The Pillar has been developed through consultation to work towards delivering new and effective rights for EU citizens across the categories of equal opportunities and access to the labour market, fair working conditions, and social protection and inclusion. It was jointly signed by the European Parliament, the Council and the Commission on November 17, 2017, at the Social Summit for Fair Jobs and Growth in Gothenburg, Sweden.
Since then, 20 key principles have been outlined for the implementation of the Pillar, across three categories. When it comes to equal opportunities and access to the labour market, they cover: education, training and life-long learning; gender equality; equal opportunities; and active support to employment.
In the category for fair working conditions, the principles strive for: secure and adaptable employment; wages; information about employment conditions and protection in case of dismissals; social dialogue and the involvement of workers; work-life balance; and healthy, safe and well-adapted work environments and data protection.
Finally, the third category on social protection and inclusion covers: childcare and support to children; social protection; unemployment benefits; minimum income; old age income and pensions; health care; the inclusion of people with disabilities; long-term care; housing and assistance for the homeless; and access to essential services.
Through the European Pillar of Social Rights, various gains have been made. The new directive on transparent and predictable working conditions will give employees starting a new job the right to be notified in writing of the essential aspects of their employment relationship, while the Working Time Directive gives employees the right to health and safety protection and working conditions that respect their health, safety and dignity. Last January, the European Parliament and Council of Ministers reached an agreement on the proposed Work-Life Balance Directive, addressing the challenges faced by working parents and carers. Parliament and Council, as the co-legislators, agreed on 10 working days paternity leave paid at not less than the level of sick pay, on two months of non-transferable paid parental leave, on five days of annual carers’ leave and on flexible working patterns, including remote working, for parents and carers.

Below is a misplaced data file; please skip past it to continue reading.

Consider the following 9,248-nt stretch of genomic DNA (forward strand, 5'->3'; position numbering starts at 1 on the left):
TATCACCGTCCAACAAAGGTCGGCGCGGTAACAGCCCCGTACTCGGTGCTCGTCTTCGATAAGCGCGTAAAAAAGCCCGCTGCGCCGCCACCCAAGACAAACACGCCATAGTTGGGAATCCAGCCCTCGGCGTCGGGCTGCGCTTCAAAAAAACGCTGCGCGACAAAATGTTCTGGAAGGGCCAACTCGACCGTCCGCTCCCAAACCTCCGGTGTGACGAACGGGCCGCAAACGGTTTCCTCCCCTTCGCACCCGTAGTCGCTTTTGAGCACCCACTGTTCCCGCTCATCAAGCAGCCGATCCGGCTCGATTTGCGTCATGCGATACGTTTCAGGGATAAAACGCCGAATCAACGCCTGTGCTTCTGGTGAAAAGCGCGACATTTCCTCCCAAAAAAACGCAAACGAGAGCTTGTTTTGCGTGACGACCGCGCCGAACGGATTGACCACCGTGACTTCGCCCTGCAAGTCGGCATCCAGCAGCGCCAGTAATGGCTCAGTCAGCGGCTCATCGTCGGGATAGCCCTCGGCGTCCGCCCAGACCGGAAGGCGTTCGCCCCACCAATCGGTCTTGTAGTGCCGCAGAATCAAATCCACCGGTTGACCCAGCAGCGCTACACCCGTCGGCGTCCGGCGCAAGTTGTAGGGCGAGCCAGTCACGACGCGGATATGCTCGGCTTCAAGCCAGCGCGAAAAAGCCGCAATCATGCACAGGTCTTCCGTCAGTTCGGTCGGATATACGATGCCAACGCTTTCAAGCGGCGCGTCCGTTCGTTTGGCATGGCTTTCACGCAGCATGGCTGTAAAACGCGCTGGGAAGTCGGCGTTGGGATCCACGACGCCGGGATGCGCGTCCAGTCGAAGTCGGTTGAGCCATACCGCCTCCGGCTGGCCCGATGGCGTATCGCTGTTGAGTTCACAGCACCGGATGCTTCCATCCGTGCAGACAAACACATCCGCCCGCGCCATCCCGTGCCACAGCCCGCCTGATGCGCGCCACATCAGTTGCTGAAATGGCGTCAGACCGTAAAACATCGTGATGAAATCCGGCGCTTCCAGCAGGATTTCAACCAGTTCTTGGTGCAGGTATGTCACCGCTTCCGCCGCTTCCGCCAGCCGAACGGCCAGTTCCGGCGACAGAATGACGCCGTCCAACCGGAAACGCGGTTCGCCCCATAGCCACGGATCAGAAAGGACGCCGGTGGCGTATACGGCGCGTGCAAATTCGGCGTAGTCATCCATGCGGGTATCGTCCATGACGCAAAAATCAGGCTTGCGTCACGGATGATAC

This was a good step forward in this legislature. The European Pillar of Social Rights, however, is not a static commitment with a start and end date – it is a living commitment, a constant investment that reflects the changing realities of life in the EU. Endorsement and implementation would enable Malta to continue developing its social policies.
Rights and responsibilities
Making the European Pillar of Social Rights a reality for citizens is a joint responsibility. While most of the tools to deliver on the Pillar are in the hands of member states, as well as social partners and civil society, EU institutions can help by setting the framework and giving the direction.
In addition to proposing the European Pillar of Social Rights, the Commission has put forward a number of legislative and non-legislative initiatives related to work-life balance, the information of workers, access to social protection and working time.
Assessing Malta’s progress on economic and social priorities
In its annual assessment of the economic and social situation in the member states, the European Commission stresses the need to promote investment, pursue responsible fiscal policies and implement well-designed reforms.
In the 2019 assessment of Malta, the Commission reported that Malta performs relatively well on the indicators of the Social Scoreboard supporting the European Pillar of Social Rights – although certain challenges remain.
The assessment highlights:
▪ The employment rate is above both the national target and the EU average and unemployment is very low
▪ The free childcare scheme has substantially increased formal childcare participation, increasing female employment. However, the employment rate for older women remains low, reflecting limited support for informal carers
▪ Unequal access to quality education is fuelling the high share of early school leavers and low overall skills attainment
▪ While increasing, the employment rate for people with disabilities (29 per cent) remains one of the lowest in the EU
The European Pillar of Social Rights booklet is available for download in 22 languages from the following website: https://ec.europa.eu/ commission/ publications/european-pillar-social-rights-booklet_en